A viral haemorrhagic disease similar to Ebola and dengue but not as fatal, is on the rise in parts of India.

The Kyasanur Forest Disease (KFD) or the Monkey Disease as it is known popularly, has a fatality rate of 3–5%.

What has caused concern is how the virus seems to have developed a foothold in the region where it was first reported from, and seems to be expanding its range. What is also alarming is the number of human infections in spite of the availability of a vaccine.

Last year, 137 people suffered from the disease in the southern Indian state of Karnataka during January-May, after a break from the year 2003 when over 300 cases had been reported. More alarming has been the discovery of new cases from neighbouring states.

It vindicates the claim of the National Institute of Virology (NIV) in Pune that antibodies against the pathogen were found even earlier in human blood samples collected from Gujarat, Rajasthan, Maharashtra, West Bengal, Tamil Nadu, and Andaman and Nicobar Islands.

Though no research has been done on the disease, it is known that KFD spreads from infected monkeys. Ticks (Hemaphysalis spinigera) that live on them harbour the pathogen and pass it among the monkey population.

When infected monkeys die, ticks drop from the bodies to the ground from where it can be picked by a human or animal. Humans can also catch the infection when they come in touch with infected monkeys.

Deforestation and global warming
Down to Earth writes that KFD is yet another instance of environmental degradation affecting human health.

Deforestation could be the primary reason as it increases contact between humans and wild animals. Shivamogga district where the maximum cases have been reported from has lost 4,000 hectares of forest between 2001 and 2007.

While primary symptoms are low platelet count and red blood cells, in a second phase that infects 10-20% of the cases, severe neurological disorders have been recorded.

A vaccine available since 25 years helps prevent the second phase but remains untested in children.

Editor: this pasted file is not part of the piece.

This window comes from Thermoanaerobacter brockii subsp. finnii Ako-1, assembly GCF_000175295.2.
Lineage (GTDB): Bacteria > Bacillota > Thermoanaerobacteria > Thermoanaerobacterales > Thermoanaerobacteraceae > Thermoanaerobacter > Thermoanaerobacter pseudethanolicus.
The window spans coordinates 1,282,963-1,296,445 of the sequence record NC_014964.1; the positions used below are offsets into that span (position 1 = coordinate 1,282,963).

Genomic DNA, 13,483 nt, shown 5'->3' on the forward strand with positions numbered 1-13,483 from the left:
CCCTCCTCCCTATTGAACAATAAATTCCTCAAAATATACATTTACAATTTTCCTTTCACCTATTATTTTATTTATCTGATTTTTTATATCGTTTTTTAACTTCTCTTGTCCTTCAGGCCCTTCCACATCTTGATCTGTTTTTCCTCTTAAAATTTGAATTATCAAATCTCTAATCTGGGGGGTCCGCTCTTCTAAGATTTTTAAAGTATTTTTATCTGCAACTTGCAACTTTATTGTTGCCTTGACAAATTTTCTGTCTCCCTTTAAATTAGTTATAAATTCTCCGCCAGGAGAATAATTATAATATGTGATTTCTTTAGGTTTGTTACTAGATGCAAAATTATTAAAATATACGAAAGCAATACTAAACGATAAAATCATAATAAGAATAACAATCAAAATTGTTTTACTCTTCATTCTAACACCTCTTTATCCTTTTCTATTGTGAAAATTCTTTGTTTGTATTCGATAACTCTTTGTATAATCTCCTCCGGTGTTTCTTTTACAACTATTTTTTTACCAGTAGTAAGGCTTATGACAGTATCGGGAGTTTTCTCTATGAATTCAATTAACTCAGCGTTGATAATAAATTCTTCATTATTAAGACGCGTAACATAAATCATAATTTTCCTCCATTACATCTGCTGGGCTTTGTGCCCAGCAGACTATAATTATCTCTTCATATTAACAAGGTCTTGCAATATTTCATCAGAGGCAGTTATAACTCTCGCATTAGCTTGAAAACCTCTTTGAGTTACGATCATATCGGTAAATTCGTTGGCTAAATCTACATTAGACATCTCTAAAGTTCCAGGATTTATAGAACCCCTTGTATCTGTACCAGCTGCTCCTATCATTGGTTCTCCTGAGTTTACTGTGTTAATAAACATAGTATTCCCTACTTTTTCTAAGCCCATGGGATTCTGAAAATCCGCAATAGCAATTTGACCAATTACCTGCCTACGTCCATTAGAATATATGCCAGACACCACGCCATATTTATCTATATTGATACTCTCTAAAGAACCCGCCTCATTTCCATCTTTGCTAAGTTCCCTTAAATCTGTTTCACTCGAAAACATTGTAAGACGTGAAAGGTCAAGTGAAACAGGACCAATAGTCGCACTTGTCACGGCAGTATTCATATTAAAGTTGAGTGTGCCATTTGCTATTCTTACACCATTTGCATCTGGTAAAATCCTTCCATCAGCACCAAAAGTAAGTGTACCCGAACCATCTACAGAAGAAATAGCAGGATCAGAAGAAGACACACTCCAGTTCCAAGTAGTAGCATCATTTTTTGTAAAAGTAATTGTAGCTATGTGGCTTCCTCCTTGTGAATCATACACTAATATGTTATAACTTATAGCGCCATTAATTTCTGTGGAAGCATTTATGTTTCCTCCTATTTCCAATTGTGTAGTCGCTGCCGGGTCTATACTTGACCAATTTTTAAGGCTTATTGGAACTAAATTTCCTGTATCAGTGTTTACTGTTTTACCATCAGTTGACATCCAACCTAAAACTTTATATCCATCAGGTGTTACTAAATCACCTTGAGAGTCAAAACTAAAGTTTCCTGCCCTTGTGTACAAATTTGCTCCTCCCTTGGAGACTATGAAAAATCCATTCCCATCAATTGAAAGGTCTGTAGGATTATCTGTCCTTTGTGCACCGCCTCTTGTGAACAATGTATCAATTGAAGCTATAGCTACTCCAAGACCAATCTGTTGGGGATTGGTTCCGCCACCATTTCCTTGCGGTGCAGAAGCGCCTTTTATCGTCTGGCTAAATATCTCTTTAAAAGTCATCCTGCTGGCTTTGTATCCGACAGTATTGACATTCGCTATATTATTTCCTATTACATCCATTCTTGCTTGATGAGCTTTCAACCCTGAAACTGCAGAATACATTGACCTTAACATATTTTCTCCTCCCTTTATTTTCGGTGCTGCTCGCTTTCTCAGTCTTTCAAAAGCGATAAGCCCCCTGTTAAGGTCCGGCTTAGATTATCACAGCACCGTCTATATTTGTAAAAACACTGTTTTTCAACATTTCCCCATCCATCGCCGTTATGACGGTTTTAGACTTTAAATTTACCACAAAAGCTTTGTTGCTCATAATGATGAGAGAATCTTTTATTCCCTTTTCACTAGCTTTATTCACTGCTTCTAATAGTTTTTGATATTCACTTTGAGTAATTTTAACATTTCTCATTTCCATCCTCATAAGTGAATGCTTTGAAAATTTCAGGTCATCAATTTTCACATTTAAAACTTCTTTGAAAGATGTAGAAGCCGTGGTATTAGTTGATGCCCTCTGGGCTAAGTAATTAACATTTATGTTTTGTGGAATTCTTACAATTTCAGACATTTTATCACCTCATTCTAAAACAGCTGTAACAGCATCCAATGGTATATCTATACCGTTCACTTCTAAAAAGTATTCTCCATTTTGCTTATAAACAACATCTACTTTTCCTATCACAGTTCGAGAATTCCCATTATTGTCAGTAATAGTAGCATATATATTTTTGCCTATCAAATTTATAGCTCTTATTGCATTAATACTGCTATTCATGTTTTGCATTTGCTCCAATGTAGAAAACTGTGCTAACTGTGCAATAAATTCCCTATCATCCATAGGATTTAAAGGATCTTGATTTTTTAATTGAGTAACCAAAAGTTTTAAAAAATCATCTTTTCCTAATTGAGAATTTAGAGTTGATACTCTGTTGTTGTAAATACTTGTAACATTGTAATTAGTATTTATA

Since 2006, vaccination has been carried out only in outbreak areas.

The WHO classifies the KFD virus as a group 4 virus which can cause severe disease besides being a hazard to lab personnel.

There is evidence that global warming increases the population of insects like ticks that harbour the virus, and lead to the spread of the disease.

First identified in 1957, when it was isolated from a sick monkey from the Kyasanur Forest in Karnataka, KFD has since been reported to be enzootic (regularly affecting animals in a region during a season).

Studies have shown that species losses in ecosystems spur rises in pathogens. Wetland degradation can for instance force migrating waterfowl that harbour avian influenzas into sites where they have contact with domestic fowl. This could be the reason for recent bird flu cases in India.

Tick populations will flourish when opossum populations decline as opossums kill ticks.

The risks of novel and emerging infectious diseases are much higher today than when assessed in a 2008 study that looked at the role of wild animals in the origin of 335 diseases between 1940 to 2004.

Maps had then revealed that disease emergence events have roughly quadrupled over the past 50 years.

Around 60% of the diseases spread from animals to humans with a majority traced to wild animals.

The well-known examples are the HIV/AIDS pandemic that started from human contact with chimps and sooty mangabey monkeys; SARS (Severe acute respiratory syndrome) which originated in Chinese bats; CJD (Creutzfeldt-Jakob disease) in cattle; MERS (Middle East Respiratory Syndrome) in camels and more recently, Ebola from fruit bats, most probably.

The hotspots of the emerging diseases largely span poorer regions of sub-Saharan Africa, India and China.